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A roundabout burst of applause for Mrs. Phillipa Soo, however, who stole the show with her performance as the moody goddess Chang’e. Nothing like the goddess Fei Fei grew up imagining, Chang’e is withholding and keeps an iron grip on her citizens of the moon while denying Fei Fei’s request to remind her father of true love, spinning off the frenzied journey the young girl must go on to find an indescribable “gift.” Phillipa Soo, of Hamilton fame, gives an electric performance of the song Ultraluminary, K-Pop reminiscent and sizzles with life as Chang’e reminds everyone who the true queen is. Her glowing, moving portrayal of the goddess is a true highlight of this already luminescent film.
You’ll Love This to the Moon and Back
It is difficult to find a film in our day and age that is unapologetic in its childhood appeal- the innocent call for children to come love and adore the characters and the world they have built- and still enjoy it at any age. Movies must be edgy, must teach a lesson that hurts, to be considered “one of the greats,” and it is a delicacy to find such a film that deviates from this standard. Over The Moon is a film that can celebrate life while we have it, it tells us to think fondly upon the moments we are living while we are in them, to cherish family while they hold us tight. It is an ode to the ancient Chinese tradition of coming together and being one, celebrating the ability to gather. Animated films have a tendency to be overlooked, especially when marketed toward a younger audience, but this film deserves every ounce of accolade it will receive. Written, directed, and produced with a tremendous amount of heart, Over The Moon is a beautiful, moving reminder of what love and family can mean to all of us.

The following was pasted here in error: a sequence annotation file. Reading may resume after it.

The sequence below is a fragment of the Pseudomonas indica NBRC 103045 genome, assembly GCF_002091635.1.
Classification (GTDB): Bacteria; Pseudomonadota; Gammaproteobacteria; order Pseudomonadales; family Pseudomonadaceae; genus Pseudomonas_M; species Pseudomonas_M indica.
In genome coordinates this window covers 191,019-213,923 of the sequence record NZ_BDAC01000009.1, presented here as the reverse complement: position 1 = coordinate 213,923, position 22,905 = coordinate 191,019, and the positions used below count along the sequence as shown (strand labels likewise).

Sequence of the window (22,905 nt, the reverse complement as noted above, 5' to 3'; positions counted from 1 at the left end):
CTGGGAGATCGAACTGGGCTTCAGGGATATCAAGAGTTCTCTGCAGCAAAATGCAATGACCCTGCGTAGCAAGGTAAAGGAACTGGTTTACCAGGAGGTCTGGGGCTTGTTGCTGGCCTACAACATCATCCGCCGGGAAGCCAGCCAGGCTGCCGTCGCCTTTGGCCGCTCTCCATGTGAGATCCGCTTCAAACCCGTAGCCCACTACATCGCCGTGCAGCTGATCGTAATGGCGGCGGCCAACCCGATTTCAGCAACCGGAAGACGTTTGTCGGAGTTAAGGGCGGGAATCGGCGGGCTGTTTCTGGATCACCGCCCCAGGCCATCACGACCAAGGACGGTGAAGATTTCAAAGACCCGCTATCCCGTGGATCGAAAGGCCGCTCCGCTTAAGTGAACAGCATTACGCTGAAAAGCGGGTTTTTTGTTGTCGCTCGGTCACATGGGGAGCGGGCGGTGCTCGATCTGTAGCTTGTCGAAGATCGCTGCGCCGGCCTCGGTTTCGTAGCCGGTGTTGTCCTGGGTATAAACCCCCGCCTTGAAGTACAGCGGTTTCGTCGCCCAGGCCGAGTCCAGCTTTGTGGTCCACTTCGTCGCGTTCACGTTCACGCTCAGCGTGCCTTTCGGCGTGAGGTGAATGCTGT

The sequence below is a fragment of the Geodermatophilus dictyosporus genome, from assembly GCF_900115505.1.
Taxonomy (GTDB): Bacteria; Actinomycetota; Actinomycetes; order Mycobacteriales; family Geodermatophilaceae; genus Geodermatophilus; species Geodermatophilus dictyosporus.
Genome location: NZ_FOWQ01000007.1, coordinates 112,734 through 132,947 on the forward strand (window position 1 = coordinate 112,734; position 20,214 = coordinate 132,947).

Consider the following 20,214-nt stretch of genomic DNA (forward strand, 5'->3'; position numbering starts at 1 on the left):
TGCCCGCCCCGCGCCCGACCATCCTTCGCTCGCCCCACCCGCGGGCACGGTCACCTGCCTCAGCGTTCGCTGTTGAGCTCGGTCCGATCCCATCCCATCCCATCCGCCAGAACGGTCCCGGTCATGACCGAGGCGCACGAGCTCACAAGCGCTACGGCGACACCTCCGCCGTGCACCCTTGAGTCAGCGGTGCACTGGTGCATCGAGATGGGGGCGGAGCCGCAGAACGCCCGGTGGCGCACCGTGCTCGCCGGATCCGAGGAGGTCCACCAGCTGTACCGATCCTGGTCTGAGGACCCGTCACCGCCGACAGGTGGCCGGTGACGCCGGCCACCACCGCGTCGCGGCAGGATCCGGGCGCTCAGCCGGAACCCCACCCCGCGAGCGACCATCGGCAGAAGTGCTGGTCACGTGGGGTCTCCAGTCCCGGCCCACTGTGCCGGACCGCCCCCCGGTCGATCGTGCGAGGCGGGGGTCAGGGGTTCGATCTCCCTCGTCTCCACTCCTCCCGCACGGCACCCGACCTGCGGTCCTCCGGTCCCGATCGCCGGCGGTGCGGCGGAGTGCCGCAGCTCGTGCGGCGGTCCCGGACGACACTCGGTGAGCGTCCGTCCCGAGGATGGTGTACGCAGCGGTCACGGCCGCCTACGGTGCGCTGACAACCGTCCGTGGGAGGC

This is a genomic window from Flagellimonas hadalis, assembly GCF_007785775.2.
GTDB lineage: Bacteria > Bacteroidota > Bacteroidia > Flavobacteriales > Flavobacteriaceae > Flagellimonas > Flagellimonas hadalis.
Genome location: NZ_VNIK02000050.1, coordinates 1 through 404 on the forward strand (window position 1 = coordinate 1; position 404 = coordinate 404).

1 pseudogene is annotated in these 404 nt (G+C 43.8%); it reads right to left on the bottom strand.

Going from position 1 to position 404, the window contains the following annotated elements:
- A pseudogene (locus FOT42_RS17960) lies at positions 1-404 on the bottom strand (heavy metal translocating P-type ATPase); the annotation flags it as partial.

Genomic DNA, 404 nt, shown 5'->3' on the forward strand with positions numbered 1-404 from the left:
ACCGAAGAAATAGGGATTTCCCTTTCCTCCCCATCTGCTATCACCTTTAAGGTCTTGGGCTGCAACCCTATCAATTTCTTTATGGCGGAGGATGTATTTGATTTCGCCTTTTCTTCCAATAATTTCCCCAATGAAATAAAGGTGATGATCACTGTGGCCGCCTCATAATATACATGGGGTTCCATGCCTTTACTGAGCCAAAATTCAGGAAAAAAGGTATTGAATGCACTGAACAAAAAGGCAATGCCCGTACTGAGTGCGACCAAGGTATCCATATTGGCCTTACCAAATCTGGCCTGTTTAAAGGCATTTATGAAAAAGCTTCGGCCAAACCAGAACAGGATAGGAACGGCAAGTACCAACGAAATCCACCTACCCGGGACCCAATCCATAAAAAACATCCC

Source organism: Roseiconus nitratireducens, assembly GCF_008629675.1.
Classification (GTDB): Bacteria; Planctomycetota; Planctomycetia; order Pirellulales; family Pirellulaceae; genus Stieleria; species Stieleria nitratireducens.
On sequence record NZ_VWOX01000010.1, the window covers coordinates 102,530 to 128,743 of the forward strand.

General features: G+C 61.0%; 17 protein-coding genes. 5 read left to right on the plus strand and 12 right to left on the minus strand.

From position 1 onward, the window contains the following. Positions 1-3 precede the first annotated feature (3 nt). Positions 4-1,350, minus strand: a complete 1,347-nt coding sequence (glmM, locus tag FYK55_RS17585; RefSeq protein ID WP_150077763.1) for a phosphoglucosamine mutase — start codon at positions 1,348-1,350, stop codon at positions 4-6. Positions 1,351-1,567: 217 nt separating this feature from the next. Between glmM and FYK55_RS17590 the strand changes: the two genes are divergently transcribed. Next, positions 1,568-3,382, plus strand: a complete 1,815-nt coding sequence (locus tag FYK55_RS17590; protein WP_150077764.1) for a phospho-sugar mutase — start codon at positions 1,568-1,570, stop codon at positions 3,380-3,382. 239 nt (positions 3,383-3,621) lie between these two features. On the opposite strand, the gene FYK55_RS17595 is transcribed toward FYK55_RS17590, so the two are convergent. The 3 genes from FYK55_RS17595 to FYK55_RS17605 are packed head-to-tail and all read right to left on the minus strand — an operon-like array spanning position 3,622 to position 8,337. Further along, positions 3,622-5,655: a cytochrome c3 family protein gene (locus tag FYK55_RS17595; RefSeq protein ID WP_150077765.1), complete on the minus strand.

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Jordyn McEvoy is an entertainment writer for Hollywood Insider with a passion for asking the tough questions in our industry today. Believing in the quality of information over scandal and rumors, she focuses on giving honestly positive reviews of films that deserve it and highlighting the true Hollywood movers and shakers. Trusting in Hollywood Insider’s dedication to unbiased reporting, she wholeheartedly agrees that the media can change the world if utilized correctly.